The fact Japan casino licences will need to be renewed every three years under arrangements currently proposed, could amount to a business risk, said a panel of local parliamentarians at the Japan Gaming Congress in Tokyo on Thursday.
At the same event, casino entrepreneur Lawrence Ho Yau Lung had mentioned that successful bidding consortiums might need to spend more than US$10 billion on such venues.
The lawmaker panel at the conference discussed the latest developments in gaming legislation for Japan and their likely impact on preparations for so-called integrated resorts or “IRs”.
The panellists included (pictured from centre-left of screen to right): Mito Kakizawa, an independent member of the lower house of the Japanese parliament, the House of Representatives; Yasuto Urano, from the House of Representatives and of the Japan Restoration Party; and Kiyohiko Toyama, a member of House of Representatives and a member of Komeito. The latter party is the junior partner in the Liberal Democratic Party-led national government of Prime Minister Shinzo Abe.
“The casino supervision commission that grants the [casino] licence renews it every three years. And renewal is not fully guaranteed. So in terms of business sustainability, that will be an issue for financial institutions that are making investments in the casinos,” Mr Kakizawa said during the conference session. The panellists’ comments were in Japanese and simultaneously translated.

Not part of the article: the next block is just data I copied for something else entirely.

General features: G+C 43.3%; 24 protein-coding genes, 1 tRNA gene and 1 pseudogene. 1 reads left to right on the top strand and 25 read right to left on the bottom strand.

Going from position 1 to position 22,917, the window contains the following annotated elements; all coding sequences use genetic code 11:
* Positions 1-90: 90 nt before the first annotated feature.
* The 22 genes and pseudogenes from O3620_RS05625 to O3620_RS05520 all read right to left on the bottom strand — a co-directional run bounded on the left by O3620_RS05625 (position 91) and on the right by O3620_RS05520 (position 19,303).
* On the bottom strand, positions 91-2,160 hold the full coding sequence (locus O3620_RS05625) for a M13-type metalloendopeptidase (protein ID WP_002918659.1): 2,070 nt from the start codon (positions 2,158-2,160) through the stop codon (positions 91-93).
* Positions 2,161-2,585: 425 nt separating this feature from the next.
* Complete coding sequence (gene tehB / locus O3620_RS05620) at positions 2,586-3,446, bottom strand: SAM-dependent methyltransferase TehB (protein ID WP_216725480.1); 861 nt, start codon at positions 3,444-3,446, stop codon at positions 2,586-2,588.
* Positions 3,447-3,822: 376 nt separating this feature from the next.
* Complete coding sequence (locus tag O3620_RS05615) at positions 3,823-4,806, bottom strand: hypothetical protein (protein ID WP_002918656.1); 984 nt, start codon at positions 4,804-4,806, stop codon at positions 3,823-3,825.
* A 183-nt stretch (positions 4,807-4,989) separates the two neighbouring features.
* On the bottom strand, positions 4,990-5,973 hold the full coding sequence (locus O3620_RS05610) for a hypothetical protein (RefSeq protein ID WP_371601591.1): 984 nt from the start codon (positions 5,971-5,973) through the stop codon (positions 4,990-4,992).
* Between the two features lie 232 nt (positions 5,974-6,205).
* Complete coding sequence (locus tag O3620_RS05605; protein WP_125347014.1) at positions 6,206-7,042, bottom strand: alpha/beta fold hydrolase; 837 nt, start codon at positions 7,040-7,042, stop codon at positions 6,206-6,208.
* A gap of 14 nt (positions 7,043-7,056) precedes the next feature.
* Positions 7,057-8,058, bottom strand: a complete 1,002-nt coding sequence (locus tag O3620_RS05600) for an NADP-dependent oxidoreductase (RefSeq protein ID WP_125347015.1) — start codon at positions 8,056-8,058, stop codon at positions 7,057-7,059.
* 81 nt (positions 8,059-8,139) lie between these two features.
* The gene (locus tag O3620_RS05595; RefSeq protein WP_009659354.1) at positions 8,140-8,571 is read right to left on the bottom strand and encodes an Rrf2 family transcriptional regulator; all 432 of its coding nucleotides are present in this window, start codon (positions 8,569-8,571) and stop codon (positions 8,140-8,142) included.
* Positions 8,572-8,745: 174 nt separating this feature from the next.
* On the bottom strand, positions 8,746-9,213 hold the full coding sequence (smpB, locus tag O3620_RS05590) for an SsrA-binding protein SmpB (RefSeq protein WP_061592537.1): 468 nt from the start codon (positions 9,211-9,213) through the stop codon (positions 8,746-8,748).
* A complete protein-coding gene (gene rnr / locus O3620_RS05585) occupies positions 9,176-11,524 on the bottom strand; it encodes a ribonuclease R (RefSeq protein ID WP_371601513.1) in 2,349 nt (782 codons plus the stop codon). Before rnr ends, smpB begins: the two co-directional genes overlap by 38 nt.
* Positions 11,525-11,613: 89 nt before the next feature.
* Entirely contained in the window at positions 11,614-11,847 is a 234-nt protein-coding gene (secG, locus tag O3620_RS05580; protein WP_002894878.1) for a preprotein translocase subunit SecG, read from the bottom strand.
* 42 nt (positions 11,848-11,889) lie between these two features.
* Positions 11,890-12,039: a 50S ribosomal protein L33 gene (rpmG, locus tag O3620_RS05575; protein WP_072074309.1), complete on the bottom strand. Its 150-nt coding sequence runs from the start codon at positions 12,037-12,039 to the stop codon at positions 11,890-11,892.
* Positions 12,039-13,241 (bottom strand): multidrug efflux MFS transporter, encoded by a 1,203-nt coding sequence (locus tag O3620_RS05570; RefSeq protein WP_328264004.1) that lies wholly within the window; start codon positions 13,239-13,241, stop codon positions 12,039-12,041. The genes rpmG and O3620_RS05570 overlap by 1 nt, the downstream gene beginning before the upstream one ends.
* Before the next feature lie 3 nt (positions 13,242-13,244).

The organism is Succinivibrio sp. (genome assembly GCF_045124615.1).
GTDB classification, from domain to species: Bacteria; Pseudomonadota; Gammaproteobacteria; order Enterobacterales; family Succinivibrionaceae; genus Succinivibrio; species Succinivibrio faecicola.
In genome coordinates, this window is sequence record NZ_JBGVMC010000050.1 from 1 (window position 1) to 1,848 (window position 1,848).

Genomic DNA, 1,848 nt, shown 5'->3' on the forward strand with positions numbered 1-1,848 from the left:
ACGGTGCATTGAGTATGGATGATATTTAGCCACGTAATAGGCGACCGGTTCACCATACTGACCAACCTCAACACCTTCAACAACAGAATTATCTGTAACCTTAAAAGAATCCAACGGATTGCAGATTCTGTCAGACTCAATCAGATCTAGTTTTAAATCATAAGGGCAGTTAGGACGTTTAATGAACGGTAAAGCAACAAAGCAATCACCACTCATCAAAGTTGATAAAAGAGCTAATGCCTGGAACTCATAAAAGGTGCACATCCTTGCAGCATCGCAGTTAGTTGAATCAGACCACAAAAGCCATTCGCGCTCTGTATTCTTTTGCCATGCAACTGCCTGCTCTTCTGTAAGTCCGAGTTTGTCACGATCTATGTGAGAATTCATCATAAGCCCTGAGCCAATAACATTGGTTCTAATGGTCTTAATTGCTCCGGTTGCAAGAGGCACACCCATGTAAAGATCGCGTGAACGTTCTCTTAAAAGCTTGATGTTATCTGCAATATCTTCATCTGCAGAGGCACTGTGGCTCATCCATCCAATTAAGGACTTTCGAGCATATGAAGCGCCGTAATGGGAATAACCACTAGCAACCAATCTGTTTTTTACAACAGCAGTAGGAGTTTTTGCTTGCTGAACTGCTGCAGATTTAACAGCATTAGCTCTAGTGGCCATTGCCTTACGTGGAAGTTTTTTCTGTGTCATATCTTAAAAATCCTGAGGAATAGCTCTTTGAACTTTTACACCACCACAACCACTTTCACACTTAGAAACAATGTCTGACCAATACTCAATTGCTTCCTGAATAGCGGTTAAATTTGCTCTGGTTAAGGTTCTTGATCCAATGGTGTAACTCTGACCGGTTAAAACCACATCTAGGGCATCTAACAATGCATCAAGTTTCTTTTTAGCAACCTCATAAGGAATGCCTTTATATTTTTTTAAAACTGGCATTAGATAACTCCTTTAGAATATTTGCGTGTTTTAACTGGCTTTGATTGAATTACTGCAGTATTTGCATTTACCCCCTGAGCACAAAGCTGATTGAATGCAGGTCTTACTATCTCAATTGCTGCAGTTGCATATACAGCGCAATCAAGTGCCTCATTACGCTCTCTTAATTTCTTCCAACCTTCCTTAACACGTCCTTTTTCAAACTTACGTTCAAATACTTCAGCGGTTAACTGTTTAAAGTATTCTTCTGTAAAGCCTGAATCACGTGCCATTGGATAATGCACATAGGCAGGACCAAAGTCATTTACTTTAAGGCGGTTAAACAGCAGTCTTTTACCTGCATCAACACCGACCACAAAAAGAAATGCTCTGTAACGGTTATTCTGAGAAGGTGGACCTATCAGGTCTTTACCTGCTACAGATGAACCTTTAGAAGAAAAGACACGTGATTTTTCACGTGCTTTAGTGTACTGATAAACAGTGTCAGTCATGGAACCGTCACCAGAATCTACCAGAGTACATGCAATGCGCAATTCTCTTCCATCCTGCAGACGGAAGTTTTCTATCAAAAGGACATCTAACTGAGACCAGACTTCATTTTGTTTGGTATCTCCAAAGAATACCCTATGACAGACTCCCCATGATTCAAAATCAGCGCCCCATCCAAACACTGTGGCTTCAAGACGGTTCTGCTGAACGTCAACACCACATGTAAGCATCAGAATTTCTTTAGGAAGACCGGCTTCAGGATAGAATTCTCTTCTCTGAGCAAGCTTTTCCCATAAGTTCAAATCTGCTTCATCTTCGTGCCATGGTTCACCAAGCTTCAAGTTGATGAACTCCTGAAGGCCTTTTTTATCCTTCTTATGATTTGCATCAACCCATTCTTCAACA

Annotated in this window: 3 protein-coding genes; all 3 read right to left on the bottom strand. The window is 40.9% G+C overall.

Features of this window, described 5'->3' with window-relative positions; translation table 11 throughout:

Mr Kakizawa cited the case of Osaka. The city and prefectural governments there have jointly declared a desire to host an integrated resort and have already moved to the request-for-concept phase with would-be investors.
“In 2025, it [Osaka] is trying to open an integrated resort. So they’ll have to apply for it this year or 2021… Suppose it [such resort in Osaka] is opened in 2025. In three years’ time they will have to get a [licence] renewal. By that time it’s possible that a totally different [national] government will be in place,” Mr Kakizawa said.
“This issue has to be cleared [up] to give comfort to the investors and financial institutions because it could be a risk,” Mr Kakizawa noted.
The panelists agreed that Osaka was currently heading the race for Japan’s first integrated resort licence.
“In Osaka, although some people oppose the idea of bringing IRs, overall as a local government, we have a consensus,” said Osaka-native Mr Urano.
“As soon as there is progress on the national government side, Osaka is 100 percent sure that it can move this forward,” he added.
Mr Urano’s Japan Restoration Party supports the casino resort policy. He said he hoped such a facility could be launched in Osaka in 2025, the same year the city will host an edition of the World Expo. A maximum of three casino resorts will be permitted in Japan during the the first phase of market liberalisation.
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